Jun 3, 2019

Summary of R v Kernaz

R v Kernaz, 2019 SKCA 37 (CanLII)
Criminal Law – Controlled Drugs and Substances Act – Possession for the Purposes of Trafficking – Cocaine – Methamphetamine
Criminal Law – Controlled Drugs and Substances Act – Definition of Trafficking – Give

The Crown appealed the respondent’s acquittal of a charge of possessing methamphetamine and cocaine for the purpose of trafficking, contrary to s. 5(2) of the Controlled Drugs and Substances Act (CDSA). The respondent was found guilty of the lesser and included charge of simple possession. The respondent was arrested after parking a borrowed vehicle. A search of the accused revealed 3.92 g of methamphetamine in his pocket. A pipe and a container of 26.3 g of cocaine were found in the console of the vehicle. Other paraphernalia, drugs, and cash were found in other areas of the vehicle. An expert testified that, in his opinion, the respondent possessed the drugs for the purpose of trafficking and the cash was the proceeds of crime. The accused testified and denied ownership of everything except the methamphetamine in his pocket, and the cocaine and pipe found in the centre console. He said that he intended to share the drugs. The trial judge found that the respondent intended to do drugs with a friend when he parked the vehicle. She did not infer that the other drugs and paraphernalia found in the vehicle were subject to the respondent’s use and control. The trial judge did not directly deal with whether sharing the drugs was trafficking. The Crown argued that the trial judge erred because the definition of “traffic” in the CDSA includes “give”.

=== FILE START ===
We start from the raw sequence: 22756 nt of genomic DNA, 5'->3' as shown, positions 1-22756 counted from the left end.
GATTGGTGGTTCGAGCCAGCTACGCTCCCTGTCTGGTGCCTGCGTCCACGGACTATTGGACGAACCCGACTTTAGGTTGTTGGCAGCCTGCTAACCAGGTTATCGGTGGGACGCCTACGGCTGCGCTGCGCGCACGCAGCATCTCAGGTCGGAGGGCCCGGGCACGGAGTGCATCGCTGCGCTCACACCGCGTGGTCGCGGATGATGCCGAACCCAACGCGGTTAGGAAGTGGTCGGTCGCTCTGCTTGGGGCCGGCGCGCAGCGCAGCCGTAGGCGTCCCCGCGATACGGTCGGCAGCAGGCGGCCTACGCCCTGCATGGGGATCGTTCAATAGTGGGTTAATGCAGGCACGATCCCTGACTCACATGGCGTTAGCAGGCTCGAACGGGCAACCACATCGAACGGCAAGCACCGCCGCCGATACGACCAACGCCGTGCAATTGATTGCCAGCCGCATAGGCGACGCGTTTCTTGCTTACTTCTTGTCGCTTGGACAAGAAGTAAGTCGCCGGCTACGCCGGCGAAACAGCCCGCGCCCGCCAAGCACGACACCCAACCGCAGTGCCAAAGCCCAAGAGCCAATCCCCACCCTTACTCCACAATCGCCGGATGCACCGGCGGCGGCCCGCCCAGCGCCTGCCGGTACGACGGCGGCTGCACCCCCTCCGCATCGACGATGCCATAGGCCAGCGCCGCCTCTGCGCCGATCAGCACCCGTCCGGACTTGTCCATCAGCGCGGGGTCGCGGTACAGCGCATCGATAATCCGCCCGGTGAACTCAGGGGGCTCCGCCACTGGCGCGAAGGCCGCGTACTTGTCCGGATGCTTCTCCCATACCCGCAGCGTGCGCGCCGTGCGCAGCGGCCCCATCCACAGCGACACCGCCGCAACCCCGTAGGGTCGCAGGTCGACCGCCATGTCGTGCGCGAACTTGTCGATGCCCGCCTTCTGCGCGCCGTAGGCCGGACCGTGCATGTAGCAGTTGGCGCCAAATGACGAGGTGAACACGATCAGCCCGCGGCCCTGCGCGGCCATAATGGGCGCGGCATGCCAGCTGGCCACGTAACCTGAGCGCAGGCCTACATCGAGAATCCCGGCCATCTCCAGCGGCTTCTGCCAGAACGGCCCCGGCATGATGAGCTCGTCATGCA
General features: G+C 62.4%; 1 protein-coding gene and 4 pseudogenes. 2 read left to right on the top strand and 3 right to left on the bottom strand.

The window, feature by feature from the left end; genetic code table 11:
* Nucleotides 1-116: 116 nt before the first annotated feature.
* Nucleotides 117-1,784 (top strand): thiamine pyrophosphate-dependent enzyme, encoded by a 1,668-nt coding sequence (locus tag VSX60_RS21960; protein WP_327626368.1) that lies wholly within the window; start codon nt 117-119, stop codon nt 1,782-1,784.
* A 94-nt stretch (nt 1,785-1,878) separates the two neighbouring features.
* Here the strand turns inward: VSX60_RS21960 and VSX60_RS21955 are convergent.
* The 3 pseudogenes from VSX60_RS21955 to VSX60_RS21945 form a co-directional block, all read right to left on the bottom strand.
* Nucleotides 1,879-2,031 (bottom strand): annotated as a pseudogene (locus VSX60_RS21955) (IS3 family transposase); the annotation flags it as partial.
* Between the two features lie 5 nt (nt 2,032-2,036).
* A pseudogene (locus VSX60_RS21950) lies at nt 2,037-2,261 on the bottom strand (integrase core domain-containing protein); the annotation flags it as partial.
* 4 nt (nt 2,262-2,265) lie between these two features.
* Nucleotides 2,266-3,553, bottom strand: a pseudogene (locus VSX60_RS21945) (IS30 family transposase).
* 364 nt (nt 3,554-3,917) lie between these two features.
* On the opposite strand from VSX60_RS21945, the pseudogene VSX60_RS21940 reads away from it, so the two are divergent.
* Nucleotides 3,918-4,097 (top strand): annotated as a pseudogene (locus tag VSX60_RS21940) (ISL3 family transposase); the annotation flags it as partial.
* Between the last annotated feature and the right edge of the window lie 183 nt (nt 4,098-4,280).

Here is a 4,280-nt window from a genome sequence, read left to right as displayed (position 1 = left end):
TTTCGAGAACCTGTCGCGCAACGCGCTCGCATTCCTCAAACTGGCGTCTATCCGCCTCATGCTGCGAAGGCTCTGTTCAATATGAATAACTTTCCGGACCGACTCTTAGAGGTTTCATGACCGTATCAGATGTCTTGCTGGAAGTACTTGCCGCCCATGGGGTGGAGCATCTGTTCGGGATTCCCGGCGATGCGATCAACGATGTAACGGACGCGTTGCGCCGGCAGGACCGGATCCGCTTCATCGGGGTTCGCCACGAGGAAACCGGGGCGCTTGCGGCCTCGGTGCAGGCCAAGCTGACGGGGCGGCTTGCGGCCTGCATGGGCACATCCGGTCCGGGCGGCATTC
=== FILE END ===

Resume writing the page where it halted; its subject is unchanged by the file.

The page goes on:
HELD: The appeal was allowed. The Crown was correct in that “give” in the definition of “traffic” includes sharing a drug with another person. The Crown was not required to prove that there was a settled plan with a third party to consume the drugs. It was clear that the trial judge accepted the respondent’s evidence that he had possession of some of the drugs. The trial judge’s statement that the respondent drove to the house to share the drugs was unambiguous and showed the trial judge believed the respondent intended to share them. The trial judge erred in law by concluding that sharing drugs was not trafficking. The conviction for simple possession was set aside and the verdict of guilty for the s. 5(2) trafficking charge was entered.